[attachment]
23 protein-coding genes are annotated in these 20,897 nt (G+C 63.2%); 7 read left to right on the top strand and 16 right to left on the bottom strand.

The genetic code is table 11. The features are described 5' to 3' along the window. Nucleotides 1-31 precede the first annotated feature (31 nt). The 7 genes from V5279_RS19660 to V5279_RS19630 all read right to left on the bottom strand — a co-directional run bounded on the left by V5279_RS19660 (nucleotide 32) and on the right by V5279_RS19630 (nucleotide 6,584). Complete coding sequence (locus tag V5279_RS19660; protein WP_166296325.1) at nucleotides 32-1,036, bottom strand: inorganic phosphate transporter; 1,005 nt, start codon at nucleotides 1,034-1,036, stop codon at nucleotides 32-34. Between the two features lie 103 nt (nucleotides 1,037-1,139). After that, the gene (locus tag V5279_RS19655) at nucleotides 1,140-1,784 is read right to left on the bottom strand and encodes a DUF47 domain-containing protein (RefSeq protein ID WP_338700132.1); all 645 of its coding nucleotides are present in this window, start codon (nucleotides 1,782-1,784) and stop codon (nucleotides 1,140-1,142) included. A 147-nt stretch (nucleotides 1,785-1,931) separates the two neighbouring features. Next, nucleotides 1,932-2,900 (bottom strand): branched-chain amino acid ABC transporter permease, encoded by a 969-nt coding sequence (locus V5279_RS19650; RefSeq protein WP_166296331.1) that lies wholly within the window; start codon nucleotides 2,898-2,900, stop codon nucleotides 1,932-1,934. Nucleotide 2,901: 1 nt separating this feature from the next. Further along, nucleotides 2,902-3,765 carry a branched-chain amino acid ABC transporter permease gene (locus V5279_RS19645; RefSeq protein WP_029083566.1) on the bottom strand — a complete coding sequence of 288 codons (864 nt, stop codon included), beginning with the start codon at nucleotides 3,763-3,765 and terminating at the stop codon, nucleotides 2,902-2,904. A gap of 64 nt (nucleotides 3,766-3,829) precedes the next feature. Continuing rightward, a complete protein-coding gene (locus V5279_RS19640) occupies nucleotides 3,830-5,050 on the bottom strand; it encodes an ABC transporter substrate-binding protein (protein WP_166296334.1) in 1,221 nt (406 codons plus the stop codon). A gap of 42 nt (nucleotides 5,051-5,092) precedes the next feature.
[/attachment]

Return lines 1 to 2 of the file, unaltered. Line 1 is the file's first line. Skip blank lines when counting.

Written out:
23 protein-coding genes are annotated in these 20,897 nt (G+C 63.2%); 7 read left to right on the top strand and 16 right to left on the bottom strand.

The genetic code is table 11. The features are described 5' to 3' along the window. Nucleotides 1-31 precede the first annotated feature (31 nt). The 7 genes from V5279_RS19660 to V5279_RS19630 all read right to left on the bottom strand — a co-directional run bounded on the left by V5279_RS19660 (nucleotide 32) and on the right by V5279_RS19630 (nucleotide 6,584). Complete coding sequence (locus tag V5279_RS19660; protein WP_166296325.1) at nucleotides 32-1,036, bottom strand: inorganic phosphate transporter; 1,005 nt, start codon at nucleotides 1,034-1,036, stop codon at nucleotides 32-34. Between the two features lie 103 nt (nucleotides 1,037-1,139). After that, the gene (locus tag V5279_RS19655) at nucleotides 1,140-1,784 is read right to left on the bottom strand and encodes a DUF47 domain-containing protein (RefSeq protein ID WP_338700132.1); all 645 of its coding nucleotides are present in this window, start codon (nucleotides 1,782-1,784) and stop codon (nucleotides 1,140-1,142) included. A 147-nt stretch (nucleotides 1,785-1,931) separates the two neighbouring features. Next, nucleotides 1,932-2,900 (bottom strand): branched-chain amino acid ABC transporter permease, encoded by a 969-nt coding sequence (locus V5279_RS19650; RefSeq protein WP_166296331.1) that lies wholly within the window; start codon nucleotides 2,898-2,900, stop codon nucleotides 1,932-1,934. Nucleotide 2,901: 1 nt separating this feature from the next. Further along, nucleotides 2,902-3,765 carry a branched-chain amino acid ABC transporter permease gene (locus V5279_RS19645; RefSeq protein WP_029083566.1) on the bottom strand — a complete coding sequence of 288 codons (864 nt, stop codon included), beginning with the start codon at nucleotides 3,763-3,765 and terminating at the stop codon, nucleotides 2,902-2,904. A gap of 64 nt (nucleotides 3,766-3,829) precedes the next feature. Continuing rightward, a complete protein-coding gene (locus V5279_RS19640) occupies nucleotides 3,830-5,050 on the bottom strand; it encodes an ABC transporter substrate-binding protein (protein WP_166296334.1) in 1,221 nt (406 codons plus the stop codon). A gap of 42 nt (nucleotides 5,051-5,092) precedes the next feature.